In a year when broadcasters have been playing defense against the brutal economic forces hampering their business, Nexstar Chairman, President and CEO Perry Sook has actually played some offense. In March, Nexstar announced it was providing management services for the stations owned by Four Points Media Group for more than $2 million a year. In May, it closed on WCWJ Jacksonville, Fla., a nearly $18 million acquisition that was one of the largest station deals in 2009.
Last month, Nexstar reported a 12% decrease in second-quarter revenue—perhaps not something to celebrate, but about half as bad as the rest of the station group competition. Driving Nexstar's performance was a bold Web strategy and retransmission consent fees. That Nexstar booked $7.9 million in retrans cash for the quarter is no surprise; Sook has been a pioneering force when it comes to extracting retrans fees, a crucial source of revenue for broadcasters in these lean times.
Irving, Texas–based Sook, 51, spoke with B&C's Michael Malone about what it means to be Broadcaster of the Year. “I was kind of hoping for a cash reward, as we can use the incremental revenue this year,” he joked, “but I am honored nonetheless.”
What's been your professional highlight of 2009?
The implementation of the management agreement with Cerberus for their Four Points stations. It's a validation of our management team and our operating strength and strategy. So far, it's been a win for both parties.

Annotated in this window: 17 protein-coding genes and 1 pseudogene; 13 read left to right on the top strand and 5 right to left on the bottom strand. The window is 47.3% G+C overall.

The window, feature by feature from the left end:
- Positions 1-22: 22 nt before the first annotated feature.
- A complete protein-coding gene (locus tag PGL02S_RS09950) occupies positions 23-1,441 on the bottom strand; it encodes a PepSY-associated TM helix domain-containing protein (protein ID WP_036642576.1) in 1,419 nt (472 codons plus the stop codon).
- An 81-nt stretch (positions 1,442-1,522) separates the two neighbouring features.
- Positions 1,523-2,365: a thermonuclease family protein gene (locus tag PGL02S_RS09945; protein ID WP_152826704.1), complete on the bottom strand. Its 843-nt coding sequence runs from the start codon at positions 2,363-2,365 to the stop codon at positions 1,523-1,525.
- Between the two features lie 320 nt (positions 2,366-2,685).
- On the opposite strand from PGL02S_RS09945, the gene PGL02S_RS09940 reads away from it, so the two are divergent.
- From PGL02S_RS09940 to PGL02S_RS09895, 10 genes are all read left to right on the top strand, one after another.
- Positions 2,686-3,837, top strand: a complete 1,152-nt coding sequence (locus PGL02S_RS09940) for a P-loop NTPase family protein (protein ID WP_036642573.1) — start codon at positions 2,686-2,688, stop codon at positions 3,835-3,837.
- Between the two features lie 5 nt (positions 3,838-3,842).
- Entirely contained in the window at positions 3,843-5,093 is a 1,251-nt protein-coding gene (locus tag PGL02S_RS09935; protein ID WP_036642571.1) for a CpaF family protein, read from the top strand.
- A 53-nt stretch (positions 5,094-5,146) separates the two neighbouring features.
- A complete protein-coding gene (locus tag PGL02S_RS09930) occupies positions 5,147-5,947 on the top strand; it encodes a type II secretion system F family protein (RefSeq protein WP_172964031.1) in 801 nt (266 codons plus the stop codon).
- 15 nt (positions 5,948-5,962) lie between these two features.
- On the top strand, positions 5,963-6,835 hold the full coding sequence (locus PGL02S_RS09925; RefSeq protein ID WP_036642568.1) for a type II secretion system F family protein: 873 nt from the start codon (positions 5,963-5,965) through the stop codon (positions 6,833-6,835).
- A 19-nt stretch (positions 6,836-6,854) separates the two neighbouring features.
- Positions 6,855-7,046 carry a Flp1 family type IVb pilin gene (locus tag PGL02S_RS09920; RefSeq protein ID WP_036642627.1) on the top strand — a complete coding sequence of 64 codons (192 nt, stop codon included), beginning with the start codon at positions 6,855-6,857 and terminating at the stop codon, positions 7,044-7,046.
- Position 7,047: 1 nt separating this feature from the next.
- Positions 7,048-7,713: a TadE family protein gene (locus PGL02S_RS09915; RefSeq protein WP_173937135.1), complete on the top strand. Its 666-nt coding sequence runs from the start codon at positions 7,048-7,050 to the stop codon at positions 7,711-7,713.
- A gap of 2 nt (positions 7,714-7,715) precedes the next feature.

You've been vocal about entering into more of these arrangements. Any new partners?
We're having discussions. We have a finite amount of bandwidth to leverage our management team while still doing justice to our owned-and-operated stations and anybody we signed up to work with, so we'll be somewhat selective. These conversations take a fair amount of time, but we do anticipate we'll have an opportunity to leverage our management team across a broader platform before year-end.
The big story in the station business this year has been content sharing among rivals. It's not unlike what Nexstar has been doing for a long time with its “virtual duopolies.” When you see new pools announced, do you feel like, “We've been doing this for years”?
Yes, we began sharing content within a market back in 1998. We see the economics of running two television stations off a single fixed-cost base while maintaining separate editorial and sales functions as a natural evolution of the business. As the environment continues to be challenged, people are looking for ways to survive, and this is one of those coping strategies.
Are you seeing signs that the recession might be ending?
Our view is we're bumping along the bottom of the ocean, probably through the end of this year. We really don't forecast internally an uplift in core spending until first quarter of 2010.
What was the key to putting up relatively strong numbers for the second quarter?